Ceramic tile question

I'm finishing off a new bathroom in the basement, and am at the point where the ceramic tile flooring needs to go down.
I'm getting mixed answers to questions re whether to use floor leveler. My basement floor is level but uneven; in other words, it's not a smooth surface, is pock-marked and "grainy." It was also painted at one time, but most of the paint has worn off.
I'm inclined to put the floor leveler down to eliminate concerns about applying the tile to a level floor; however, I've had one "knowledgable" person tell me I'd have to etch the floor first or the leveler won't stick.
I've had a couple other people tell me the best foundation for ceramic tile IS concrete, and that the pock-marks won't be a problem if I just go ahead and fill them in with mortar.
So, at this point I'm wondering if there's any advantage at all in putting down the leveler. I want the job done right, but I must say my attitude goes south at the prospect of etching the concrete before I proceed.
Anyone put ceramic tile on a "rough" concrete floor? What were the results? Suggestions?
Thanks.
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From National Floor Trends Magazine: "Prepping Concrete Slabs for Ceramic Tile Installation" http://www.ntlfloortrends.com/CDA/ArticleInformation/features/BNP__Features__Item/0,2915,20934,00.html

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If the concrete is level I'd just make sure that the paint was completely removed and coat the concrete with a bonding agent. Put tiles onto the concrete. The rough concrete with bonding agent will hold well.
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Daniel wrote:

Will the tiles lay flat on the floor the way it is now? If they lay flat and don't have more than a quarter sized pock mark or nothing more than a 1/4" or less in depth, then forget the floor leveler. The floor leveler is to correct problem substrates that would give you a wavy floor or to fill depressions that could cause a void. I don't know what the standard for voids is, but I don't like voids that are larger than a fourth of the tile width. I don't even like them, but I just fill them with thinset.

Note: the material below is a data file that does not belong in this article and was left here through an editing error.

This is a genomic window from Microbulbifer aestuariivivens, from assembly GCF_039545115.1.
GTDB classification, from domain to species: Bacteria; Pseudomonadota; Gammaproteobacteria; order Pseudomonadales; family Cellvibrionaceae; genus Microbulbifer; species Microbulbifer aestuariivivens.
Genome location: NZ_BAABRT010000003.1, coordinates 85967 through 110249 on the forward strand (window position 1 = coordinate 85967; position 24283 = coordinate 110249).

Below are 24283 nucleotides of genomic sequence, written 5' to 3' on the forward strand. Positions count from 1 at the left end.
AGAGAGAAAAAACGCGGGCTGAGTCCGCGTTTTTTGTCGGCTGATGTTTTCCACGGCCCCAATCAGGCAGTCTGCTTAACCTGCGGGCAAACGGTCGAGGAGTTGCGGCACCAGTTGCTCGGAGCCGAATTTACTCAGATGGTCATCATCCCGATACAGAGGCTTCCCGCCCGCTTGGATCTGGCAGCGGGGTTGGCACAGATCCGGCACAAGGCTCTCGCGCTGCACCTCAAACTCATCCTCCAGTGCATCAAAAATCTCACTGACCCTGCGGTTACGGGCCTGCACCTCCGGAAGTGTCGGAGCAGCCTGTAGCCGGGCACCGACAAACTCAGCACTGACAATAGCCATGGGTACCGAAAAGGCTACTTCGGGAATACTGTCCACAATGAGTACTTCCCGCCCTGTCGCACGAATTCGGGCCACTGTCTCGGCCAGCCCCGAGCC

A slight depression can be corrected by the way you lay the tile. If you use the correct notched trowel, it will give you a lot of room to wiggle. Be careful in the laying of the tiles and you will be fine.
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Robert Allison
Rimshot, Inc.
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I would be more concerned about the paint on the floor than I would a rough, pockmarked surface.
A rough surface will give the thin-set mortar a little something to 'bite' into and actually give better holding than a concrete floor that's as smooth as glass.
Good luck, Dave
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I always etch with muratic acid and a lot of ventilation. Neutralize with baking soda in water and vacuum up the residue using a wet vac. Then using a roto hammer I purposely rough the floor area. Let dry then using thin-set and a notched trowel that will cover up the low spots not exceeding 1/2 of a inch: lay the tile. The thin set will bond to the etched concrete well as long as the paint is removed. If you use 1/2" of thin set, it could take a week or more depending on the temp and humidity. Using the thin set as a bed is a established method of leveling the finished floor tile.
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